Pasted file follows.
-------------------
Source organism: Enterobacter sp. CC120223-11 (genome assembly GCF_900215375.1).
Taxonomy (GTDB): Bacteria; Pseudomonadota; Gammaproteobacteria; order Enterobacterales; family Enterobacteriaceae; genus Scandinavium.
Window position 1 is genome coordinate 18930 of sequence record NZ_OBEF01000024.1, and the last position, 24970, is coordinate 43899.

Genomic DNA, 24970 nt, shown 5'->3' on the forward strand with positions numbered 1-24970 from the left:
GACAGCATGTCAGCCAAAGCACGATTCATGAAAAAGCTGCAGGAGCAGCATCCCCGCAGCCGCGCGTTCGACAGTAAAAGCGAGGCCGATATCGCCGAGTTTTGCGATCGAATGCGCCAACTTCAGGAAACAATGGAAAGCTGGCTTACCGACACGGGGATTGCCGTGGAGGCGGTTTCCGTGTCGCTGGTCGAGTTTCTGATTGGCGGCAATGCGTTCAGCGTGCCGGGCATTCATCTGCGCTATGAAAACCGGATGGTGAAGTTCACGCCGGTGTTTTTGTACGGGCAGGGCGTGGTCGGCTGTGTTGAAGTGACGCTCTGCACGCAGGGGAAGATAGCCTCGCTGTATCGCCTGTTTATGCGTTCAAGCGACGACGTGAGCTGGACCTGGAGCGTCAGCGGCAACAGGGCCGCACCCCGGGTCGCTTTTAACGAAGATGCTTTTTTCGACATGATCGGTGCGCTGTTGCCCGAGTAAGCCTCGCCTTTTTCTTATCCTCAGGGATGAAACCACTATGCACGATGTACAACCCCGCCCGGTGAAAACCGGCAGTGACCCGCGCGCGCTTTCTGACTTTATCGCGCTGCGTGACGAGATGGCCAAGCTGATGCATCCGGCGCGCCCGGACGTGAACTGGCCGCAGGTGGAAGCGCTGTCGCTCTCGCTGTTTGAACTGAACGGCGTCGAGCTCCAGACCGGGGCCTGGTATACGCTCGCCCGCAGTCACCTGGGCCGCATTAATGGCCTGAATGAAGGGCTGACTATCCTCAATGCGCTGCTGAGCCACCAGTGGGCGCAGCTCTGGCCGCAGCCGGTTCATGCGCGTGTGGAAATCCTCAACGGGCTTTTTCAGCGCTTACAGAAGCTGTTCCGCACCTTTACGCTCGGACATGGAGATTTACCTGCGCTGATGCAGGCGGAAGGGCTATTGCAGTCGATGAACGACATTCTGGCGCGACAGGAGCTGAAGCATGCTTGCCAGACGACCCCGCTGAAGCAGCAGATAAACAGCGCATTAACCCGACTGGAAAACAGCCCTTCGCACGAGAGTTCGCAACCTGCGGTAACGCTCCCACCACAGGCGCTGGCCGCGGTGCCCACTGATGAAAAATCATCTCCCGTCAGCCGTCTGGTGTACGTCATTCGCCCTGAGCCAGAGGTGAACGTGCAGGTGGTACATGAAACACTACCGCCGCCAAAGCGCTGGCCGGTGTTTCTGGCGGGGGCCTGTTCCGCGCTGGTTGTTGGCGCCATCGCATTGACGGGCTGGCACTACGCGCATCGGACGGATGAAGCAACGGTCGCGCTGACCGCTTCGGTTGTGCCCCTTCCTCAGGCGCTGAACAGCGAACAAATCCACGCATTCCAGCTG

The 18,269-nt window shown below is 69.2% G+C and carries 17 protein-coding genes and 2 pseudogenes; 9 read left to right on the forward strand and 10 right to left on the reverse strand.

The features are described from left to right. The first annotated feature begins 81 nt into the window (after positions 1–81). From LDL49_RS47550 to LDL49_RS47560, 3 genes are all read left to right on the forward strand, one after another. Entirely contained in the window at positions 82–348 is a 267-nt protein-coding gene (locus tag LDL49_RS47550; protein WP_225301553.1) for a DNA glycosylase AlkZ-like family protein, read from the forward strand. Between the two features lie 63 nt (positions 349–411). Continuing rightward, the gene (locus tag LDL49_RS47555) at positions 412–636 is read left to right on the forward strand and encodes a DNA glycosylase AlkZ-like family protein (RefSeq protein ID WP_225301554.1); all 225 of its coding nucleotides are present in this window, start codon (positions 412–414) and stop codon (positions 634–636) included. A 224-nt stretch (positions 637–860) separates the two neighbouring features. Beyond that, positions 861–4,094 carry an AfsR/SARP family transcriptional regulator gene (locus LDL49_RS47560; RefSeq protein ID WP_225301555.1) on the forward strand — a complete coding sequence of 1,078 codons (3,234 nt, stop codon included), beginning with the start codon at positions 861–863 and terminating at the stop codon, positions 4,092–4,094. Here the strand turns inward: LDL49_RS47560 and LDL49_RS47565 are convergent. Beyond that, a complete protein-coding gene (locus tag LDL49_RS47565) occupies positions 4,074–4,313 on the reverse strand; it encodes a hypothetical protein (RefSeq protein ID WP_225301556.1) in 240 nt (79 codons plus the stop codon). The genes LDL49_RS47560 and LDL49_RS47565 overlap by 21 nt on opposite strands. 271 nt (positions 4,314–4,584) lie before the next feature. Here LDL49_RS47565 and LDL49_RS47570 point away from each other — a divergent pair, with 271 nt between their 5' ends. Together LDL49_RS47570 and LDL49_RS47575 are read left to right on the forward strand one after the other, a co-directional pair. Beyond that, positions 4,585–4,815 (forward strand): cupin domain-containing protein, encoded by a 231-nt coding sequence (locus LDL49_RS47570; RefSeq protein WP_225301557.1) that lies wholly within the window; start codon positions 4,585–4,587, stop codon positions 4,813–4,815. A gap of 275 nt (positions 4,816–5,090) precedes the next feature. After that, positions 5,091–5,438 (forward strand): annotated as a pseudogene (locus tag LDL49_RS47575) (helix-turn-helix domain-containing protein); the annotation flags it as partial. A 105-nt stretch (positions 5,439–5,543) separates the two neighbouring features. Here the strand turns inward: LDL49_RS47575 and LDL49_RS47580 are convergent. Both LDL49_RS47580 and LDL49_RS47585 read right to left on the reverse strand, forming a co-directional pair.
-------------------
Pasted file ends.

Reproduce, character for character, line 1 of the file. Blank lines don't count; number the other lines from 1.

Source organism: Enterobacter sp. CC120223-11 (genome assembly GCF_900215375.1).